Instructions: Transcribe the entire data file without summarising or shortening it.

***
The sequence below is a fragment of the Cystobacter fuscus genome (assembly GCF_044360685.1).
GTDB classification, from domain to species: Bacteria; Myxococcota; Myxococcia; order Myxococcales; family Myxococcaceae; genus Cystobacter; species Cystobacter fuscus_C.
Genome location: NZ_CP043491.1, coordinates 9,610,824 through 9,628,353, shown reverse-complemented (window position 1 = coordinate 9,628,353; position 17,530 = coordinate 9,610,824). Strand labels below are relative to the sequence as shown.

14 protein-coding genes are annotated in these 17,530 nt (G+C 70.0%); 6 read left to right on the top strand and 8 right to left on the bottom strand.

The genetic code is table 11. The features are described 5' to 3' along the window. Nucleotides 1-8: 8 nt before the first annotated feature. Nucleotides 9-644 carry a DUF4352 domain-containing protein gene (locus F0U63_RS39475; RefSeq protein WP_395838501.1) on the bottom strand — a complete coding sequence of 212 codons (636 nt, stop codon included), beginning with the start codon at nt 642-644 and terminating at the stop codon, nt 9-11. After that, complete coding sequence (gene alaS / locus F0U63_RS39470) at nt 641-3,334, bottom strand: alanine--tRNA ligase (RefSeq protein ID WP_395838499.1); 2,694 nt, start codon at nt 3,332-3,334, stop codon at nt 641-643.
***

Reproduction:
The sequence below is a fragment of the Cystobacter fuscus genome (assembly GCF_044360685.1).
GTDB classification, from domain to species: Bacteria; Myxococcota; Myxococcia; order Myxococcales; family Myxococcaceae; genus Cystobacter; species Cystobacter fuscus_C.
Genome location: NZ_CP043491.1, coordinates 9,610,824 through 9,628,353, shown reverse-complemented (window position 1 = coordinate 9,628,353; position 17,530 = coordinate 9,610,824). Strand labels below are relative to the sequence as shown.

14 protein-coding genes are annotated in these 17,530 nt (G+C 70.0%); 6 read left to right on the top strand and 8 right to left on the bottom strand.

The genetic code is table 11. The features are described 5' to 3' along the window. Nucleotides 1-8: 8 nt before the first annotated feature. Nucleotides 9-644 carry a DUF4352 domain-containing protein gene (locus F0U63_RS39475; RefSeq protein WP_395838501.1) on the bottom strand — a complete coding sequence of 212 codons (636 nt, stop codon included), beginning with the start codon at nt 642-644 and terminating at the stop codon, nt 9-11. After that, complete coding sequence (gene alaS / locus F0U63_RS39470) at nt 641-3,334, bottom strand: alanine--tRNA ligase (RefSeq protein ID WP_395838499.1); 2,694 nt, start codon at nt 3,332-3,334, stop codon at nt 641-643.